With two-thirds of the world's estimated 560 million Internet users non-English speakers, multilingual or internationalized domain names (IDNs) have become increasingly important in making the Internet a truly global medium. IDNs are domain names with non-Roman characters, and can be especially useful in markets where English is not the primary language. Currently, IDNs can be registered in over 350 languages, and ICANN-accredited registrars have been registering IDNs in testbeds around the world. We previously discussed multilingual domain names in our October 21, 2000 Internet Alert.
Recent publication of standards for IDNs should facilitate their broader implementation. In March 2003, the Internet Engineering Task Force (IETF) published standards for encoding IDNs, preparing IDN labels for name input and comparison, and integrating IDNs into applications (IDNA protocol). In the same month, the Internet Corporation for Assigned Names and Numbers (ICANN) passed resolutions endorsing the IETF guidelines and authorizing registration of IDNs based on those guidelines. Many IDN registrars are working on converting their systems to meet the IETF standards.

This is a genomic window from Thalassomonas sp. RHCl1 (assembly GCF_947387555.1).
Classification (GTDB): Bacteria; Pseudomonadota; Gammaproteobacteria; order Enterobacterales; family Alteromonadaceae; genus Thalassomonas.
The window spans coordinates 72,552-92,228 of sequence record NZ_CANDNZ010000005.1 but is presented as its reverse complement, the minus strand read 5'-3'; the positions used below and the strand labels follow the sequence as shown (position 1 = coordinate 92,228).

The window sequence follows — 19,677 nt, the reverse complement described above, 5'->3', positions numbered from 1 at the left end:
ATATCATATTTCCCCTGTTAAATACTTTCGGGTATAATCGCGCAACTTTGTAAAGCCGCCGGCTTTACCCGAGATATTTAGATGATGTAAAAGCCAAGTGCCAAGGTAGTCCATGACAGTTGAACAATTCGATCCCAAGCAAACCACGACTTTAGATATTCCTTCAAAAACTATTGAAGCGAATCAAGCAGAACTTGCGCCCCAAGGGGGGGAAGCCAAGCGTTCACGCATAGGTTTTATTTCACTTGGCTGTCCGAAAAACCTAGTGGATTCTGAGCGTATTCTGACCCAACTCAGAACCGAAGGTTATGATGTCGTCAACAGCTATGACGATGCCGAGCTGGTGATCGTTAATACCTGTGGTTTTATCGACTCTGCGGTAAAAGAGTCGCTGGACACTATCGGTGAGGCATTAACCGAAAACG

Unfortunately, the speed and low cost of registering an IDN has a perhaps unavoidable downside as well. There have already been cybersquatting cases arising from the testbed, and the anticipated expansion of IDNs will create many new opportunities for cybersquatting, and increase the likelihood of both intentional and unintentional trademark dilution and infringement.
For an updated chart detailing the registration requirements for top-level domains in 60 different countries, click here.
with contributions from summer associate Andrew Sung